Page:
Simultaneously, there arose in me for the first time the ‘whole sensation of myself, which grew stronger and stronger, and a clear realization that through my thoughtlessness I had put myself in a situation of almost certain annihilation, because at that moment my death seemed inevitable.
Instinctive fear in face of this inevitability so took possession of my entire being that surrounding realities seemed to disappear, leaving only an unconquerable living terror.
I remember I tried to make myself as small as possible and to take shelter behind a ridge in the ground, so as to hear nothing and think about nothing.
The trembling which began in the whole of my body reached such a frightful intensity that it was as if each tissue vibrated independently, and, in spite of the roaring of the guns, I very distinctly heard the beating of my heart, and my teeth chattered so hard that it seemed as if at any moment they would break.
I will remark here, by the way, that in my opinion it was owing to this incident in my youth that there first arose in my individuality certain data—which later took definite form, thanks to various conscious actions upon me on the part of certain normally educated people—data which have always prevented me from being perturbed by life questions in which exclusively my own egoistic interests were at stake, and from acknowledging or experiencing any but authentic fears, while on the other hand, they have enabled me, without being carried away or deluded, to understand the fear of another and to enter into his position.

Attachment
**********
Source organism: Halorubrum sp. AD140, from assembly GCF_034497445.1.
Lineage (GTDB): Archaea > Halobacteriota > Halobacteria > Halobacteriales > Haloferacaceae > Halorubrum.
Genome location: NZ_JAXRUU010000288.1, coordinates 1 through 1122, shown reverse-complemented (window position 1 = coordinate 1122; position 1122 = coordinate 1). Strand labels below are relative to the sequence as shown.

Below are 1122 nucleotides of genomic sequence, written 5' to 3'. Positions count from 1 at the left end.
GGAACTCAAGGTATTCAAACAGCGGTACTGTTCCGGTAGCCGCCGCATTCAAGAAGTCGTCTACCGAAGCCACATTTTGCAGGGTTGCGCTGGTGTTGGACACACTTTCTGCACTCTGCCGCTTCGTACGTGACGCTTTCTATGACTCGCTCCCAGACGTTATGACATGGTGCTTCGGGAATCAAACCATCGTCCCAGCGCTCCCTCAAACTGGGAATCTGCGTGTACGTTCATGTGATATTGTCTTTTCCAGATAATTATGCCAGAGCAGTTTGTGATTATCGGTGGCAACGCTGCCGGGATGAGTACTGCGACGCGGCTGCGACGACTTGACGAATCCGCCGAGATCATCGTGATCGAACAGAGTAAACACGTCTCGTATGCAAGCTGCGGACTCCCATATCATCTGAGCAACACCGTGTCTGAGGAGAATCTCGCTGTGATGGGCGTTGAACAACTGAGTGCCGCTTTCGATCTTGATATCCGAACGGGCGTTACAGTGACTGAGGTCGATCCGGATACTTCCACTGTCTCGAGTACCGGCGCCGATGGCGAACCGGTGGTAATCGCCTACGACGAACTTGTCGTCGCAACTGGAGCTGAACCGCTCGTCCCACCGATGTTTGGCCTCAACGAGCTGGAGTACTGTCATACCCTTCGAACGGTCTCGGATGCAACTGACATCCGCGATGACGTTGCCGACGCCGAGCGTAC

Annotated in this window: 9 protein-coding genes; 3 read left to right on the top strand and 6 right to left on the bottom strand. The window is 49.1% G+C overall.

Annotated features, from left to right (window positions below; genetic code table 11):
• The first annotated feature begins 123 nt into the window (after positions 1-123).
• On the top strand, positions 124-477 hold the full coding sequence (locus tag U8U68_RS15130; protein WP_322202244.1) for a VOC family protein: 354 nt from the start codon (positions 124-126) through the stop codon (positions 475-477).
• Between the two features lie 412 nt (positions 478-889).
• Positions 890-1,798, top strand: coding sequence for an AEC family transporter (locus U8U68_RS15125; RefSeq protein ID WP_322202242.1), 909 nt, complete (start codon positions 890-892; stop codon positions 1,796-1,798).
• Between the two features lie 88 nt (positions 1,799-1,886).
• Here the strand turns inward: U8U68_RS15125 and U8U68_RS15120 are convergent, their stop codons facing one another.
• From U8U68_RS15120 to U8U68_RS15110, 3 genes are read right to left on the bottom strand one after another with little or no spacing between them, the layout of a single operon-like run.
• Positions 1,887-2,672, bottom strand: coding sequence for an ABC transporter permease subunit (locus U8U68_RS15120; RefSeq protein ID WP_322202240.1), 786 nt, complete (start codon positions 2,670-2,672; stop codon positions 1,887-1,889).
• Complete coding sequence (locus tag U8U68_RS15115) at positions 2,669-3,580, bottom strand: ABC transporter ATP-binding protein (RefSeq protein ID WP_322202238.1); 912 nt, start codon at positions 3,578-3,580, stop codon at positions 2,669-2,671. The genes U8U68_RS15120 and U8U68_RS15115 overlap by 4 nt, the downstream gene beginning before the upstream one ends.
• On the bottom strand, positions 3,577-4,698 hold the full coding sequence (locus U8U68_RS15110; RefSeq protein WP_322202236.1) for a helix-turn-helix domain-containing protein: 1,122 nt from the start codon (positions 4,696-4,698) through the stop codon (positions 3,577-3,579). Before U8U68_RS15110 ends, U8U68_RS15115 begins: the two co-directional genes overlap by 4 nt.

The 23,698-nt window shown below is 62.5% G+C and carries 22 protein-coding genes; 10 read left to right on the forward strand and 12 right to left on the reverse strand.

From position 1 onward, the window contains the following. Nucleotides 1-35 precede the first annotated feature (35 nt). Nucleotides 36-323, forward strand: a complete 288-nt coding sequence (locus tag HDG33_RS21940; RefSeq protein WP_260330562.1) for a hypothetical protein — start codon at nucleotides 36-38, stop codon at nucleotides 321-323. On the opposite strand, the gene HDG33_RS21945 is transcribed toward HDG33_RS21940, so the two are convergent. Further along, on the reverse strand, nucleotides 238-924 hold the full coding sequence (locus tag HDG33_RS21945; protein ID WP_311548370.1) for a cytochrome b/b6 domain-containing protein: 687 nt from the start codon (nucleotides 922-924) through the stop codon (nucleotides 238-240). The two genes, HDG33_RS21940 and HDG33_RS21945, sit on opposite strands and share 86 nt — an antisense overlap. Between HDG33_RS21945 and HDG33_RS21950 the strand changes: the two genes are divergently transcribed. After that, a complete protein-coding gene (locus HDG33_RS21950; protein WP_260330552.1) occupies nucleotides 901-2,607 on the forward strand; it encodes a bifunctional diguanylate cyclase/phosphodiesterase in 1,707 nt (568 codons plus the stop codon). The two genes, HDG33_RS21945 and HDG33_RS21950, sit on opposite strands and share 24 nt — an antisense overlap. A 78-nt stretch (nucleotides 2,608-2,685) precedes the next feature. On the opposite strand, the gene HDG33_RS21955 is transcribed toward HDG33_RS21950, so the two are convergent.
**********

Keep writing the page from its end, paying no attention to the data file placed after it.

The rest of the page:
I do not remember how long I lay there in this state; I can only say that in this case, as always and in everything, our most supreme, inexorable Sovereign, Time, did not fail to assert his rights, and I began to grow accustomed to my ordeal as well as to the roar of the cannon and the bursting of the shells round me.
Little by little the tormenting thoughts of the possibility of my sad end began to disappear. Although as usual the firing was broken up into several periods, it was impossible to escape during the intervals, chiefly because of the danger of falling into the hands of the guards.
There was nothing to be done but to keep lying there quietly.